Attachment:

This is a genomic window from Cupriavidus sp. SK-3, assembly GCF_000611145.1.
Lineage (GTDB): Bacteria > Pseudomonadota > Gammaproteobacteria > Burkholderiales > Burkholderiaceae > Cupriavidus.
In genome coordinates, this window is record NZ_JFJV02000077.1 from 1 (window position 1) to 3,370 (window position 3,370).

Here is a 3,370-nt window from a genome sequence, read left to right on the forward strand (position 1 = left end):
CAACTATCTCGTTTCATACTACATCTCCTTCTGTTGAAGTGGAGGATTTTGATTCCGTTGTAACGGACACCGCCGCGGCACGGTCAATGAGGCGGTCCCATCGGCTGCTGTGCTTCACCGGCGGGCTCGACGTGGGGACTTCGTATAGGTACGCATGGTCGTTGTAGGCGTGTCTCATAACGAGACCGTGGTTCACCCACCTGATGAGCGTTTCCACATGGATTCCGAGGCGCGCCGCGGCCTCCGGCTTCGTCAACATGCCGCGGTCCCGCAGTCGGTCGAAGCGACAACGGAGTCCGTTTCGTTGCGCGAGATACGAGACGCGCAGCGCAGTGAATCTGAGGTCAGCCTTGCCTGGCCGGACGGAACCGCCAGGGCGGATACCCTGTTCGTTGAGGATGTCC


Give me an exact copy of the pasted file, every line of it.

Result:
This is a genomic window from Cupriavidus sp. SK-3, assembly GCF_000611145.1.
Lineage (GTDB): Bacteria > Pseudomonadota > Gammaproteobacteria > Burkholderiales > Burkholderiaceae > Cupriavidus.
In genome coordinates, this window is record NZ_JFJV02000077.1 from 1 (window position 1) to 3,370 (window position 3,370).

Here is a 3,370-nt window from a genome sequence, read left to right on the forward strand (position 1 = left end):
CAACTATCTCGTTTCATACTACATCTCCTTCTGTTGAAGTGGAGGATTTTGATTCCGTTGTAACGGACACCGCCGCGGCACGGTCAATGAGGCGGTCCCATCGGCTGCTGTGCTTCACCGGCGGGCTCGACGTGGGGACTTCGTATAGGTACGCATGGTCGTTGTAGGCGTGTCTCATAACGAGACCGTGGTTCACCCACCTGATGAGCGTTTCCACATGGATTCCGAGGCGCGCCGCGGCCTCCGGCTTCGTCAACATGCCGCGGTCCCGCAGTCGGTCGAAGCGACAACGGAGTCCGTTTCGTTGCGCGAGATACGAGACGCGCAGCGCAGTGAATCTGAGGTCAGCCTTGCCTGGCCGGACGGAACCGCCAGGGCGGATACCCTGTTCGTTGAGGATGTCC